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Summary:

Verizon Wireless may be cutting prices and increasing the amount of mobile broadband data in some of its plans. The company tweeted a teaser on Wednesday in what’s likely a response to AT&T’s recent plan price changes. Still, you can thank T-Mobile if this happens.

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The official Verizon Wireless Twitter account teased upcoming news on Wednesday, saying “More is coming” tomorrow. An anonymous tipster told Engadget that the tease relates to new More Everything plans, and will reportedly involve dropping the prices for some data plans and raising data caps on certain plans. While T-Mobile’s”un-carrier” strategy is shaking up the industry, revised plans and costs for Verizon customers are more likely to directly combat AT&T’s recent shared data plan changes.

Engadget’s source suggested that Verizon plans with 8 GB of data or more would see a cost reduction of at least $10 each month. And the carrier’s current Share Everything plans will see a name change to More Everything. These will see larger buckets of mobile broadband data as well as a reported 25 GB of cloud storage. The new plans will also push Verizon’s EDGE program, which removes hardware subsidies and allows customers to pay for their handset in monthly payments with options to upgrade sooner.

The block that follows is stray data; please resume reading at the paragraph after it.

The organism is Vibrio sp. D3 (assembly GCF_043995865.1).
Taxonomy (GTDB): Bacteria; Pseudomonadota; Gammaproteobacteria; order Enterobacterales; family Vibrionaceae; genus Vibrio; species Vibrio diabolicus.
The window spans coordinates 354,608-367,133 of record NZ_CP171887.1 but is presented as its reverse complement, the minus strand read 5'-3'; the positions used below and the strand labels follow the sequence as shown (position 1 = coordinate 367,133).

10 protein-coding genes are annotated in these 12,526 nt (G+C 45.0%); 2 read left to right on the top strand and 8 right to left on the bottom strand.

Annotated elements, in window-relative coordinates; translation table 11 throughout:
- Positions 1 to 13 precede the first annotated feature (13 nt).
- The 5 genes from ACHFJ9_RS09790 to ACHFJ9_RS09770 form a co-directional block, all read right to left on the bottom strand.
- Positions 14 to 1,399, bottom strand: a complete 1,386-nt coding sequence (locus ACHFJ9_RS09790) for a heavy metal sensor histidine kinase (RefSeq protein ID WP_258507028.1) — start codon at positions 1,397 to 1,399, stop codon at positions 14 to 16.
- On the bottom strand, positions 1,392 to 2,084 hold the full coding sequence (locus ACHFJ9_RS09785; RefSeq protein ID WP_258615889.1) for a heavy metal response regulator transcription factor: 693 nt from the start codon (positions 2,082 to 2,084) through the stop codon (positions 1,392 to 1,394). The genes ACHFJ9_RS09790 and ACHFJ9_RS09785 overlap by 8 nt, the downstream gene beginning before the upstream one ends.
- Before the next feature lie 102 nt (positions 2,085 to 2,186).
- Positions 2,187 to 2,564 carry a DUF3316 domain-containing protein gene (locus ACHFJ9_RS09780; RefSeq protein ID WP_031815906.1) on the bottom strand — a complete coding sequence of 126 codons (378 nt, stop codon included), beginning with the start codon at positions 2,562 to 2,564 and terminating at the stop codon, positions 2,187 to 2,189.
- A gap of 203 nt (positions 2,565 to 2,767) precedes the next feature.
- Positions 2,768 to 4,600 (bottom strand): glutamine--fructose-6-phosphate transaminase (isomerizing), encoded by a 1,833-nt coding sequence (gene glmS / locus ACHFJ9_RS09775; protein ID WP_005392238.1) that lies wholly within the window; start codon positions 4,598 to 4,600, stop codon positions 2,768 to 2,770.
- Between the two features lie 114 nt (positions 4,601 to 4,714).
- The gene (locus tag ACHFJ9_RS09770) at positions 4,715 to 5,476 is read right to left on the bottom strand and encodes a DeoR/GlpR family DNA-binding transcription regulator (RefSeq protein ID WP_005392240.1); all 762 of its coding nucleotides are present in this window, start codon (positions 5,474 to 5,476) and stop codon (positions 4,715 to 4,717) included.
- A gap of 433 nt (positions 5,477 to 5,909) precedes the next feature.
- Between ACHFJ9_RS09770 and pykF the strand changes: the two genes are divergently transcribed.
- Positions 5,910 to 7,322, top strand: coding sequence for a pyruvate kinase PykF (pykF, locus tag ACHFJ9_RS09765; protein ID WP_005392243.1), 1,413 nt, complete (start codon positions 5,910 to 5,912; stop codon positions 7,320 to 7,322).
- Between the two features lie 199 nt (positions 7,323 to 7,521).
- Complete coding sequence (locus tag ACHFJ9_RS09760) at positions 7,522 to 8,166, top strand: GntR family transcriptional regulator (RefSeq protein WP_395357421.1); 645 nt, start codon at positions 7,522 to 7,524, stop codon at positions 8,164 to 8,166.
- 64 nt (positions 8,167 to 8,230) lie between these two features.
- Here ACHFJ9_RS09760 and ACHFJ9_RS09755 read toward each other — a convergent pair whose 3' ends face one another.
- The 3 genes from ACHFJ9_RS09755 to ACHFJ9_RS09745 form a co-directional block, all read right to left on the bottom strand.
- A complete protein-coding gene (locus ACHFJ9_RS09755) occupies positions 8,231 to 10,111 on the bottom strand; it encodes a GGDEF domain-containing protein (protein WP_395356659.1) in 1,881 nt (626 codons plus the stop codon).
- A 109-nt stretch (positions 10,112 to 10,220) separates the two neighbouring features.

It’s easy to suggest that any such plan changes are in response to T-Mobile, but I think they’re really aimed to counteract AT&T’s changes. I’ve heard a number of AT&T commercials about its lower-priced family plans and every one of them calculates the savings as compared to Verizon’s pricing. T-Mobile definitely started the war but Verizon is fighting back against AT&T.

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  1. Can you use a usb connection to your straight talk phone (I have an android phone) to connect your laptop to the internet?

    Judy Farmer

    randjonthego@yahoo.com

    1. Technically (if I recall correctly) tethering a smartphone on Straight Talk is against the company’s terms of service. Having said that, I was able to use my particular device as a hotspot when I used Straight Talk. Support likely varies by device as not all Android phones are equal.

  2. If the price of a device is no longer embedded in the contract, I wonder what changes this will imply for hardware…will it drive innovation? And if not, will consumers be satisfied for longer periods with their existing phone? Do you have thoughts?

    1. I don’t think much will change on the hardware front as a result. The unsubsidized model has been around in other regions for a long time it really hasn’t had much impact IMO. We might see some folks hold on to their purchases longer of course but I don’t expect a massive sales slowdown overall.

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